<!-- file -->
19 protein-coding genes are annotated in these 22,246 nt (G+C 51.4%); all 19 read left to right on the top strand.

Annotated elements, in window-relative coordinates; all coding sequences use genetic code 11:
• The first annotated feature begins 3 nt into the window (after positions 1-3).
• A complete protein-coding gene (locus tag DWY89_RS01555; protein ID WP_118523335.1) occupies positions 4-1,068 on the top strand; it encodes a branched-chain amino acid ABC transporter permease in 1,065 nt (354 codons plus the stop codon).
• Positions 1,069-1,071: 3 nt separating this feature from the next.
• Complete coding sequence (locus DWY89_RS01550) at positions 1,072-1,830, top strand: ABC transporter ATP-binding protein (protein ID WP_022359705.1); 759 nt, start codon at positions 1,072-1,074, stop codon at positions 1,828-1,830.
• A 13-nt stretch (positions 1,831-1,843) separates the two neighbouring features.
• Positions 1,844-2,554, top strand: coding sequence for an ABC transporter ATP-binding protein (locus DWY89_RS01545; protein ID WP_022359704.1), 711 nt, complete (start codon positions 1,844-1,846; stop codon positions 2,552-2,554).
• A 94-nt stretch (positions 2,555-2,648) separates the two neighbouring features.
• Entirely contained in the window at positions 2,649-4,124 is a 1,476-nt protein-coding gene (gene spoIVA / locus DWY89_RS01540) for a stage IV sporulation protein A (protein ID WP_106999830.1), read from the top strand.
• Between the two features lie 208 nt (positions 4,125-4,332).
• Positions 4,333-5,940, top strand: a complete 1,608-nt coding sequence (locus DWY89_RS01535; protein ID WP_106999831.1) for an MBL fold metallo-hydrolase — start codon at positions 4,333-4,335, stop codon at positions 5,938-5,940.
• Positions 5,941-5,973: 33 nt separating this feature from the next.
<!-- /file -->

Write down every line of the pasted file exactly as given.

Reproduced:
19 protein-coding genes are annotated in these 22,246 nt (G+C 51.4%); all 19 read left to right on the top strand.

Annotated elements, in window-relative coordinates; all coding sequences use genetic code 11:
• The first annotated feature begins 3 nt into the window (after positions 1-3).
• A complete protein-coding gene (locus tag DWY89_RS01555; protein ID WP_118523335.1) occupies positions 4-1,068 on the top strand; it encodes a branched-chain amino acid ABC transporter permease in 1,065 nt (354 codons plus the stop codon).
• Positions 1,069-1,071: 3 nt separating this feature from the next.
• Complete coding sequence (locus DWY89_RS01550) at positions 1,072-1,830, top strand: ABC transporter ATP-binding protein (protein ID WP_022359705.1); 759 nt, start codon at positions 1,072-1,074, stop codon at positions 1,828-1,830.
• A 13-nt stretch (positions 1,831-1,843) separates the two neighbouring features.
• Positions 1,844-2,554, top strand: coding sequence for an ABC transporter ATP-binding protein (locus DWY89_RS01545; protein ID WP_022359704.1), 711 nt, complete (start codon positions 1,844-1,846; stop codon positions 2,552-2,554).
• A 94-nt stretch (positions 2,555-2,648) separates the two neighbouring features.
• Entirely contained in the window at positions 2,649-4,124 is a 1,476-nt protein-coding gene (gene spoIVA / locus DWY89_RS01540) for a stage IV sporulation protein A (protein ID WP_106999830.1), read from the top strand.
• Between the two features lie 208 nt (positions 4,125-4,332).
• Positions 4,333-5,940, top strand: a complete 1,608-nt coding sequence (locus DWY89_RS01535; protein ID WP_106999831.1) for an MBL fold metallo-hydrolase — start codon at positions 4,333-4,335, stop codon at positions 5,938-5,940.
• Positions 5,941-5,973: 33 nt separating this feature from the next.